Little Rincon Mountains

by Dave Baker Monday, January 12th 2009

The Little Rincon Mountains lay just east the Rincon Mountains, separated from their much larger sibling by Ash Creek and Happy Valley. These “little” mountains offer a wonderfully scenic hike up a rugged, unnamed canyon, through a maze of spectacular granite rock formations, to a perched valley called Hidden Pasture. Hidden Pasture is tucked between North Star Peak and the range’s high point, Forest Hill.

Weathered rock formationis

This hike is considerably more challenging than the vital statistics would suggest, with a one way distance of about 3.5 miles and an elevation gain of 900 feet to Hidden Pasture. Though a trail has been constructed to Hidden Pasture, it has been a very, very long time since it has been regularly maintained, and it has fallen into a state of disrepair. For the first mile or so, the trial is relatively easy to follow, but higher up it is quite challenging to stay the course in the many sections where it has become obscured by washouts and brush.

Challenging as it is, the old trail offers a better route to Hidden Pasture than one finds bushwhacking through several sections of the canyon, which present a series of obstacles including waterfalls, pour-offs, huge boulders, cliff barriers, brush, cat-claw and the like.

Granite pools

This cannot be considered a trail hike. It is definitely a wilderness route and as such requires cross-country navigation skills and good judgment. Take care!

The wild granite canyon is quite beautiful, and the oak studded, grassy bottom of Hidden Pasture is a contrast to the rocky terrain leading up to it. Once at Hidden Pasture, you might decide to bushwhack the additional mile to the top of Forest Hill adding another 1,200 feet of elevation gain. Nice views of Rincon Peak, the San Pedro River valley, the Dragoons, and Paige Canyon are ample rewards for this effort.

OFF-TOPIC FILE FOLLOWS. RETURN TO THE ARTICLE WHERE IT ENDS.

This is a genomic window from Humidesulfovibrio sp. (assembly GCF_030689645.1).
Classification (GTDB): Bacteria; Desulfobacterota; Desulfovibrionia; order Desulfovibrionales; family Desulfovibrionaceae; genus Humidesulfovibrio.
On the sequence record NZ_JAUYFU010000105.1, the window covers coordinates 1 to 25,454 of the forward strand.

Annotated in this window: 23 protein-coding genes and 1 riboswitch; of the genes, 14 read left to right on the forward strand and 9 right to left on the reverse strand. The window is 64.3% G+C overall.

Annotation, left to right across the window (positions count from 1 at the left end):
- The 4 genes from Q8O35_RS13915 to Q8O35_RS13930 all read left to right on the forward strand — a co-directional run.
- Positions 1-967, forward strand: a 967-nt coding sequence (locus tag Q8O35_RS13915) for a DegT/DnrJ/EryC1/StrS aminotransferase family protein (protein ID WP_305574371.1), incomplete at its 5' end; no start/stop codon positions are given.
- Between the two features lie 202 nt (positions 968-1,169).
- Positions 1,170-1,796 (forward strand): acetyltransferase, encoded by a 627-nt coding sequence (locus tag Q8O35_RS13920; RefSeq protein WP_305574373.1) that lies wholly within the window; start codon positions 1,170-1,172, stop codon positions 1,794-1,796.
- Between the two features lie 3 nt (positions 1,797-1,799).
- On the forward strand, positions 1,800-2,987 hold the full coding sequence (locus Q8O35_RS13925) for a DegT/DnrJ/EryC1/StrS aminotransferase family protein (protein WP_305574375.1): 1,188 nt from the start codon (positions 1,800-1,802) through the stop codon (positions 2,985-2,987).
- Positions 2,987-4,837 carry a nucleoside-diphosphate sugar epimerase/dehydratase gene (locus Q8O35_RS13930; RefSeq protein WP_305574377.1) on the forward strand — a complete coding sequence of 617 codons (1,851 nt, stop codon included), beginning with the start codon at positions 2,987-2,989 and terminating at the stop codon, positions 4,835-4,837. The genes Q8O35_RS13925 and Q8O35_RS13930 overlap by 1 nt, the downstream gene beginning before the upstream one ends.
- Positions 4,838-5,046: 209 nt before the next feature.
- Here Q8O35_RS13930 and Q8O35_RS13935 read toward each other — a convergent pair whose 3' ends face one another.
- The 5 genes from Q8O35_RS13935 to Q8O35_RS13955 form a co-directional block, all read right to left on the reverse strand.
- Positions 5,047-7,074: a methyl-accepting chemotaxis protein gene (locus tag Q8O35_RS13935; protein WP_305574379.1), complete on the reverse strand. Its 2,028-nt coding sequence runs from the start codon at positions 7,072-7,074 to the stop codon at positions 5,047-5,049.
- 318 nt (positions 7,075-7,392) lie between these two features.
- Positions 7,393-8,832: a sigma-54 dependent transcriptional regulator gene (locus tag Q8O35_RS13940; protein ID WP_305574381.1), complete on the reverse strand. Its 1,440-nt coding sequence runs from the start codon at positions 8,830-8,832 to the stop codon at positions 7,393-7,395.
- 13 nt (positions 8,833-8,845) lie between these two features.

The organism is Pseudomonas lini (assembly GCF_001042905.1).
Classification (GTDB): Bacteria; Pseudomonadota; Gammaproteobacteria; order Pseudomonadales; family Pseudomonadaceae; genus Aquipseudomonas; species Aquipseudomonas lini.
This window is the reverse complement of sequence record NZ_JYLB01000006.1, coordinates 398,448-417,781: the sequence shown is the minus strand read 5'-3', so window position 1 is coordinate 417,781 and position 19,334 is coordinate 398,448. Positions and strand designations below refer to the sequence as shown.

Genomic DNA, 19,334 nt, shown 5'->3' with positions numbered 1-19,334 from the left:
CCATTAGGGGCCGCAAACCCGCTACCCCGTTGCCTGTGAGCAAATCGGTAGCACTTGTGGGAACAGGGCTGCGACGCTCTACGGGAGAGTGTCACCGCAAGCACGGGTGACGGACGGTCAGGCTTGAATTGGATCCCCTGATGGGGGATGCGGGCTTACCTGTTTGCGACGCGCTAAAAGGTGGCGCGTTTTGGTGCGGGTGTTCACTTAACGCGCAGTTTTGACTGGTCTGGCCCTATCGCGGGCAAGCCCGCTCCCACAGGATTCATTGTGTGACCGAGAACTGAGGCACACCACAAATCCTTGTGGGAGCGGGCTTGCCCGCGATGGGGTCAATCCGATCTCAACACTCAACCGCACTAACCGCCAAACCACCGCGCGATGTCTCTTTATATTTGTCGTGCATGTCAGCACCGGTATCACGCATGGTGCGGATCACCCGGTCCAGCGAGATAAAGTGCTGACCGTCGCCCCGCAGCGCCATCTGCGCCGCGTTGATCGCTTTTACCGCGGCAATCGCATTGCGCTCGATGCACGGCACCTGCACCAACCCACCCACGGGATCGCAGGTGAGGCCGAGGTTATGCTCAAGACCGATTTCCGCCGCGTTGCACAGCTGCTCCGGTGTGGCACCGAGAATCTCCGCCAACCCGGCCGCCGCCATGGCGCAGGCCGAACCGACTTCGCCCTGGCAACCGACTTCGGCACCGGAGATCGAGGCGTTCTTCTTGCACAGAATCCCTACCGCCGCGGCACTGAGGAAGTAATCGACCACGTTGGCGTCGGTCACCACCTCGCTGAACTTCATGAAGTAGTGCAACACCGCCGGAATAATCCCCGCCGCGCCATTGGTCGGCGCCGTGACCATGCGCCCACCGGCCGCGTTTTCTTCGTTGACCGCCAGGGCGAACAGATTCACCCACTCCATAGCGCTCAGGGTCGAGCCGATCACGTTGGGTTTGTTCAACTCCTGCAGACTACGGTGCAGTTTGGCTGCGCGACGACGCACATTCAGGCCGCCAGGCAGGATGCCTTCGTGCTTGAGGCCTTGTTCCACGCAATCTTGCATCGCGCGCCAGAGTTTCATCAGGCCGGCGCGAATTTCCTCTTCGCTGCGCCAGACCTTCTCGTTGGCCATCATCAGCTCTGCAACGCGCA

Hidden Pasture and North Star Peak 

Hidden Pasture and North Star Peak

Park your car in a small circular pullout on the east side of Mescal Road (32.08924 N, 110.45779 W, WGS84), about 10 miles north of Exit 297 on I-10. Pick up the trail due east of the parking circle, about 20 or 30 yards uphill from the bottom of Ash Creek. Turn north on the trail, which soon swings to the northeast above a canyon heading towards Hidden Pasture. Early on, the trail passes through a gate (32.09125 N, 110.45779 W, WGS84), giving confirmation that you are on the route. At about 2.5 miles, the trail climbs high above the canyon on the right (southeast) side to avoid a few waterfalls and huge jumbled boulders in the canyon bottom. The trail passes through another gate near the beginning of this climb (32.11126 N, 110.43573 W, WGS84). After climbing steeply for a while above the gate, the trail turns and wends its way to Hidden Pasture past several large weathered rock formations.

Season: Fall, winter and spring. This hike can be hot, especially in the summer.

Water: Seasonal and intermittent. Bring plenty of your own

Difficulty: Advanced. 3.5 miles one way with 900 feet of elevation gain to Hidden Pasture; 4.5 miles one way with 2,100 foot elevation gain to Forest Hill. Moderately strenuous. Route finding is challenging; map, compass and/or GPS are very useful. Brushy, so long pants are recommended. The trail described here is faint and difficult to follow in many places, so consider this a wilderness route rather than a trail walk. Negotiating boulder piles, cliffs and waterfalls along the route demands care and good judgment.